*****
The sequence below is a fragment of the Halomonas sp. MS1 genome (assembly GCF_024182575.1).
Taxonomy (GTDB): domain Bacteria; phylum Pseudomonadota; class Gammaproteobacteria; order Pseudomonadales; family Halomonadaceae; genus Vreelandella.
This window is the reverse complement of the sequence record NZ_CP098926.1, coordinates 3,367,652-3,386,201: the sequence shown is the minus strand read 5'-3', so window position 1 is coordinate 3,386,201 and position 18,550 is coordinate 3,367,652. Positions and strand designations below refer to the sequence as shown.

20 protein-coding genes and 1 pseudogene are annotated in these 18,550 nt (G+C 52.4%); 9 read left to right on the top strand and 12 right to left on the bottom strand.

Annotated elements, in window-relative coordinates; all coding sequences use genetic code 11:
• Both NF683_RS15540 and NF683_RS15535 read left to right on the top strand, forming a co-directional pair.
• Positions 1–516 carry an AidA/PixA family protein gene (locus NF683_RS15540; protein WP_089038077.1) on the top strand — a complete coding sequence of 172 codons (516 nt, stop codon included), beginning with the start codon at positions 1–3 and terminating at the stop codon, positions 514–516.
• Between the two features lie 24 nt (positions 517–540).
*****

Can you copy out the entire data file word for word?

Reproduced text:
The sequence below is a fragment of the Halomonas sp. MS1 genome (assembly GCF_024182575.1).
Taxonomy (GTDB): domain Bacteria; phylum Pseudomonadota; class Gammaproteobacteria; order Pseudomonadales; family Halomonadaceae; genus Vreelandella.
This window is the reverse complement of the sequence record NZ_CP098926.1, coordinates 3,367,652-3,386,201: the sequence shown is the minus strand read 5'-3', so window position 1 is coordinate 3,386,201 and position 18,550 is coordinate 3,367,652. Positions and strand designations below refer to the sequence as shown.

20 protein-coding genes and 1 pseudogene are annotated in these 18,550 nt (G+C 52.4%); 9 read left to right on the top strand and 12 right to left on the bottom strand.

Annotated elements, in window-relative coordinates; all coding sequences use genetic code 11:
• Both NF683_RS15540 and NF683_RS15535 read left to right on the top strand, forming a co-directional pair.
• Positions 1–516 carry an AidA/PixA family protein gene (locus NF683_RS15540; protein WP_089038077.1) on the top strand — a complete coding sequence of 172 codons (516 nt, stop codon included), beginning with the start codon at positions 1–3 and terminating at the stop codon, positions 514–516.
• Between the two features lie 24 nt (positions 517–540).